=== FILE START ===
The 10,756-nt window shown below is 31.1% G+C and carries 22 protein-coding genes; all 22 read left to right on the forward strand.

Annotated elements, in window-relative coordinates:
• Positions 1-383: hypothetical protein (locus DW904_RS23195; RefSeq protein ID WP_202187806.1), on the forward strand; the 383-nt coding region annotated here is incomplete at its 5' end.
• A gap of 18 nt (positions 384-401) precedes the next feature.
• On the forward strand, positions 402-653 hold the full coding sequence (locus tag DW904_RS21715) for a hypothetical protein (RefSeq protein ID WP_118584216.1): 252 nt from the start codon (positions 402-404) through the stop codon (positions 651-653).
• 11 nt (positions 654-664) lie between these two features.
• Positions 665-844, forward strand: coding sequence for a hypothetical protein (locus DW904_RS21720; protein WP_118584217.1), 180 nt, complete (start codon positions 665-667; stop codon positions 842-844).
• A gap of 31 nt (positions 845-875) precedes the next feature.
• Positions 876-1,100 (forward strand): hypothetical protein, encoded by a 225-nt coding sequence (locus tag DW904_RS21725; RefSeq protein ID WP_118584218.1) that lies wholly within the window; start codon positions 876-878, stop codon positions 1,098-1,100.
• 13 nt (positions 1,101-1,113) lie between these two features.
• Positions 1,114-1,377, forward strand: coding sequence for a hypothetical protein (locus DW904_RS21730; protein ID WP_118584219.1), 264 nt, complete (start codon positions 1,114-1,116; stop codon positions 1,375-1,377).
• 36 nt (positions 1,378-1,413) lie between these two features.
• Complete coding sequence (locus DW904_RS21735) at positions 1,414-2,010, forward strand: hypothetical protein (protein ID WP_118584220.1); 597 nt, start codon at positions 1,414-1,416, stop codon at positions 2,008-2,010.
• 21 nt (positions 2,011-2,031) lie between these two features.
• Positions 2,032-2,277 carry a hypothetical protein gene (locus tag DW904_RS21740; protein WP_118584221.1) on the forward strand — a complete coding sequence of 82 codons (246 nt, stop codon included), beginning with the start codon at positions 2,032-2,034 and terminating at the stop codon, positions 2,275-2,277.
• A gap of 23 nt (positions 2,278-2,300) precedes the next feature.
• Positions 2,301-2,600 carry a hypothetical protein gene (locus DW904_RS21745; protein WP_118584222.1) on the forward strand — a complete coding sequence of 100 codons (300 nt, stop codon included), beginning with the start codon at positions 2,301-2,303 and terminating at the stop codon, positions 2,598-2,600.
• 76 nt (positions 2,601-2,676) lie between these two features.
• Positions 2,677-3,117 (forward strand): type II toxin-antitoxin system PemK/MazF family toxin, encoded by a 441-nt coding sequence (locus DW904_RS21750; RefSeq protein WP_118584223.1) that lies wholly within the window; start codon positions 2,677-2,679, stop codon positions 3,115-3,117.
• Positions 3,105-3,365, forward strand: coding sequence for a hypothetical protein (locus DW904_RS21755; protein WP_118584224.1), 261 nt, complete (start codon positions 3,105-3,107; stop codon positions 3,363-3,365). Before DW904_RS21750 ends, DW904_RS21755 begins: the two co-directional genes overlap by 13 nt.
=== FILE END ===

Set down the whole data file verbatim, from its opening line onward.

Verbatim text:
The 10,756-nt window shown below is 31.1% G+C and carries 22 protein-coding genes; all 22 read left to right on the forward strand.

Annotated elements, in window-relative coordinates:
• Positions 1-383: hypothetical protein (locus DW904_RS23195; RefSeq protein ID WP_202187806.1), on the forward strand; the 383-nt coding region annotated here is incomplete at its 5' end.
• A gap of 18 nt (positions 384-401) precedes the next feature.
• On the forward strand, positions 402-653 hold the full coding sequence (locus tag DW904_RS21715) for a hypothetical protein (RefSeq protein ID WP_118584216.1): 252 nt from the start codon (positions 402-404) through the stop codon (positions 651-653).
• 11 nt (positions 654-664) lie between these two features.
• Positions 665-844, forward strand: coding sequence for a hypothetical protein (locus DW904_RS21720; protein WP_118584217.1), 180 nt, complete (start codon positions 665-667; stop codon positions 842-844).
• A gap of 31 nt (positions 845-875) precedes the next feature.
• Positions 876-1,100 (forward strand): hypothetical protein, encoded by a 225-nt coding sequence (locus tag DW904_RS21725; RefSeq protein ID WP_118584218.1) that lies wholly within the window; start codon positions 876-878, stop codon positions 1,098-1,100.
• 13 nt (positions 1,101-1,113) lie between these two features.
• Positions 1,114-1,377, forward strand: coding sequence for a hypothetical protein (locus DW904_RS21730; protein ID WP_118584219.1), 264 nt, complete (start codon positions 1,114-1,116; stop codon positions 1,375-1,377).
• 36 nt (positions 1,378-1,413) lie between these two features.
• Complete coding sequence (locus DW904_RS21735) at positions 1,414-2,010, forward strand: hypothetical protein (protein ID WP_118584220.1); 597 nt, start codon at positions 1,414-1,416, stop codon at positions 2,008-2,010.
• 21 nt (positions 2,011-2,031) lie between these two features.
• Positions 2,032-2,277 carry a hypothetical protein gene (locus tag DW904_RS21740; protein WP_118584221.1) on the forward strand — a complete coding sequence of 82 codons (246 nt, stop codon included), beginning with the start codon at positions 2,032-2,034 and terminating at the stop codon, positions 2,275-2,277.
• A gap of 23 nt (positions 2,278-2,300) precedes the next feature.
• Positions 2,301-2,600 carry a hypothetical protein gene (locus DW904_RS21745; protein WP_118584222.1) on the forward strand — a complete coding sequence of 100 codons (300 nt, stop codon included), beginning with the start codon at positions 2,301-2,303 and terminating at the stop codon, positions 2,598-2,600.
• 76 nt (positions 2,601-2,676) lie between these two features.
• Positions 2,677-3,117 (forward strand): type II toxin-antitoxin system PemK/MazF family toxin, encoded by a 441-nt coding sequence (locus DW904_RS21750; RefSeq protein WP_118584223.1) that lies wholly within the window; start codon positions 2,677-2,679, stop codon positions 3,115-3,117.
• Positions 3,105-3,365, forward strand: coding sequence for a hypothetical protein (locus DW904_RS21755; protein WP_118584224.1), 261 nt, complete (start codon positions 3,105-3,107; stop codon positions 3,363-3,365). Before DW904_RS21750 ends, DW904_RS21755 begins: the two co-directional genes overlap by 13 nt.